A poisonous book ‒ read carefully
Commonly known as incwadi (book) because of the papery bulb scales that resemble a book. I call it the poisonous book that covered the Kouga mummy - the poisonous book that killed a woman about 50 years of age, on 14 March 1946 in Kwambonambi, Kwazulu-natal. The poisonous book that heals wounds and sores.
Next time when you come across a Boophone disticha, look closely at the bulb and when you read this book, avoid looking too closely at the flowers: its pollen is an irritant – which is why it was named the sore-eye flower. In every book there is a story to learn about.
This distinctive plant has large bulb growing partly above the ground, from which the symmetrically arranged leaves emerge after flowering. The bulb is easily recognised by the thick layers of papery scales surrounding the fleshy inner part.
Attractive pink to reddish flowers are borne in rounded inflorescences – but the plants do not flower every year.
Disticha is perhaps the most important and interesting of all southern African poisonous plants. It is extremely toxic and has been the cause of several human fatalities resulting from murder, suicide or accidental poisoning by traditional medicine. It is one of the most prominent arrow poisons of southern Africa and of considerable ethnobotanical interest as a hallucinogen and in traditional medicine.
The Kouga Mummy
In 1999, Dr Johan Binneman, archeologist at the Albany Museum, made the remarkable discovery of a mummified San male individual, between 30 and 40 years old, about 135145cm tall, in a rock shelter in the Kouga Mountains – the first of its kind in South Africa. The mummy is estimated to be 2 000 years old but is so well preserved that the facial features, skin tissue and hair are still visible. The upper part of the body was covered with Boophone disticha leaves. Boophone is known for its antiseptic qualities and probably contributed to the excellent preservation of the body.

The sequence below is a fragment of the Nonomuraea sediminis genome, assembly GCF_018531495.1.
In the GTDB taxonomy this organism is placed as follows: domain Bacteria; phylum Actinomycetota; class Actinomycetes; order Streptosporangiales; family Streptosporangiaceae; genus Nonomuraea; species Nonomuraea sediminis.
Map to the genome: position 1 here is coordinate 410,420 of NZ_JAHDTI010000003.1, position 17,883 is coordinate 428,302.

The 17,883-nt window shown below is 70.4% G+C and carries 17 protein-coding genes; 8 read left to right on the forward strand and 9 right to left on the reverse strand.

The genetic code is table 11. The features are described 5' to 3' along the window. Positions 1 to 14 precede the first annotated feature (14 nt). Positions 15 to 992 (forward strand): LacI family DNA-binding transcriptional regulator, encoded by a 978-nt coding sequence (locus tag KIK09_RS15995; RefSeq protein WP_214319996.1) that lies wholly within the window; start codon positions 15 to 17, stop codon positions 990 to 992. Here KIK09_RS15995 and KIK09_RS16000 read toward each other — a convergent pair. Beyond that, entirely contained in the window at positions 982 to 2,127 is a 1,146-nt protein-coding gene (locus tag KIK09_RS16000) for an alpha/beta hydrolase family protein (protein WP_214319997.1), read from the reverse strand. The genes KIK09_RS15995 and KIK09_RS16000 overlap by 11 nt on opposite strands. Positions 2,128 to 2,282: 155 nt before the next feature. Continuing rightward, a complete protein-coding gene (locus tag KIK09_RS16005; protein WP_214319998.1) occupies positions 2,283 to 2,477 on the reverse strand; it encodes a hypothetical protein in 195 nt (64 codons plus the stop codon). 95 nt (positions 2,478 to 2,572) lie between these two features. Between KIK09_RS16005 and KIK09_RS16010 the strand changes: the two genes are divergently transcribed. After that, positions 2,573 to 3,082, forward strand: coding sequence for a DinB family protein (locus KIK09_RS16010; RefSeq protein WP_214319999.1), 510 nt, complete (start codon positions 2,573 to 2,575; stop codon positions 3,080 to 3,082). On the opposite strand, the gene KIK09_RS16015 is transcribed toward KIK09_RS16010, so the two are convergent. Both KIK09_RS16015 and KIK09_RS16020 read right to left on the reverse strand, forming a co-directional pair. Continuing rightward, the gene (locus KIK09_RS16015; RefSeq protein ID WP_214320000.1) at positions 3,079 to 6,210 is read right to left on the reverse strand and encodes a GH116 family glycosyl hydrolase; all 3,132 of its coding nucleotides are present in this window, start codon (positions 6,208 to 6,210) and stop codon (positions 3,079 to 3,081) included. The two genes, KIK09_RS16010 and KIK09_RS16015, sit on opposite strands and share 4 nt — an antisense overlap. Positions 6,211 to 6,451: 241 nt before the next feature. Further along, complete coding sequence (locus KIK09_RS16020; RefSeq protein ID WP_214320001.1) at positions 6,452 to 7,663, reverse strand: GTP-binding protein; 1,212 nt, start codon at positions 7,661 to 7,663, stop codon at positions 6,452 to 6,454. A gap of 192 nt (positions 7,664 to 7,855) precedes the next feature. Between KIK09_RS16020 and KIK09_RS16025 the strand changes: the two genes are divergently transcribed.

The dry outer scales are used for boils and septic wounds (often mixed with water, milk or oil) to alleviate pain and to “draw out” the pus.
Weak decoctions of the bulb scales are administered by month or as an enema for various complaints such as headaches, abdominal pain, weakness and eye conditions.
In the Karoo near Touws River, there is an old belief that sleeping on a mattress filled with bulb scales will relieve hysteria and insomnia.
Numerous alkaloids have been isolated from B. disticha, including buphanindrin, undulatin, buphanisine, nerbowdin and others. Buphanidrine is a powerful analgesic, hallucinogen and neurotoxin, with a lethal dose less than 10mg/kg in mice. Symptoms of poisoning are well documented and include dizziness, restlessness, impaired vision, unsteady gait, visual hallucinations, and finally coma and death.
• Dold, T. & Cocks, M. 2012. The Voices from the Forest, Celebrating Nature and Culture in Xhosaland. 10 Orange Street, Sunnyside, Auckland Park 2092, South Africa • Gordon, M.B. A Case of Fatal Buphanine Poisoning • Steyn, M., Binneman, J., Loots, M. 2006. The Kouga Mummified Human Remains (Received June 2006, Revised October 2006) • Van Wyk, B.E., van Oudtshoorn, B., Gericke, N. Medicinal Plants of South Africa. Briza Publications, Pretoria. • Van Wyk, B.E., van Heerden, F., van Outshoorn, B., first edition, first impression 2002, first edition, second impression, 2005. Poisonous Plants of South Africa. Briza Publications, Pretoria.
• Someleze Mgcuwa is a plant digitiser for the Karoo Bio gaps project, based in the Schonland Herbarium
The bulb Disticha is to be treated with respect and care.